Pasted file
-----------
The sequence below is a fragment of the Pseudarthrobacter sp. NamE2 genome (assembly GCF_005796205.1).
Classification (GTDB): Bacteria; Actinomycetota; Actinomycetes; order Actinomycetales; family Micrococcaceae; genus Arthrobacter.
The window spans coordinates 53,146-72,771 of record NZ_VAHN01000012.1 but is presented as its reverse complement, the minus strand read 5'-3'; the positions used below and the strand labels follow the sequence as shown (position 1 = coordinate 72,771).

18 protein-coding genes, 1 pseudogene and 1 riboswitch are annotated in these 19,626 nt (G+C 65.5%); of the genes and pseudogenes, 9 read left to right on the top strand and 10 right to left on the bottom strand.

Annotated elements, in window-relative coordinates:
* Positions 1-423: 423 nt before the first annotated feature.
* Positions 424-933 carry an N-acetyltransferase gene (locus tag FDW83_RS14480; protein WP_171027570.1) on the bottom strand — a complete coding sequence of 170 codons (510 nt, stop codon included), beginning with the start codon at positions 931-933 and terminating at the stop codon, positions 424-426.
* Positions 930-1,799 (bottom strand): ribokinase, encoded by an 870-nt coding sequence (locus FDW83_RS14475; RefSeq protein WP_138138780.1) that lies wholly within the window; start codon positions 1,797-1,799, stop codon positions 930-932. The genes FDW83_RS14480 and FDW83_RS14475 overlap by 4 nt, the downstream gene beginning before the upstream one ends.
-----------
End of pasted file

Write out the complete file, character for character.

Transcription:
The sequence below is a fragment of the Pseudarthrobacter sp. NamE2 genome (assembly GCF_005796205.1).
Classification (GTDB): Bacteria; Actinomycetota; Actinomycetes; order Actinomycetales; family Micrococcaceae; genus Arthrobacter.
The window spans coordinates 53,146-72,771 of record NZ_VAHN01000012.1 but is presented as its reverse complement, the minus strand read 5'-3'; the positions used below and the strand labels follow the sequence as shown (position 1 = coordinate 72,771).

18 protein-coding genes, 1 pseudogene and 1 riboswitch are annotated in these 19,626 nt (G+C 65.5%); of the genes and pseudogenes, 9 read left to right on the top strand and 10 right to left on the bottom strand.

Annotated elements, in window-relative coordinates:
* Positions 1-423: 423 nt before the first annotated feature.
* Positions 424-933 carry an N-acetyltransferase gene (locus tag FDW83_RS14480; protein WP_171027570.1) on the bottom strand — a complete coding sequence of 170 codons (510 nt, stop codon included), beginning with the start codon at positions 931-933 and terminating at the stop codon, positions 424-426.
* Positions 930-1,799 (bottom strand): ribokinase, encoded by an 870-nt coding sequence (locus FDW83_RS14475; RefSeq protein WP_138138780.1) that lies wholly within the window; start codon positions 1,797-1,799, stop codon positions 930-932. The genes FDW83_RS14480 and FDW83_RS14475 overlap by 4 nt, the downstream gene beginning before the upstream one ends.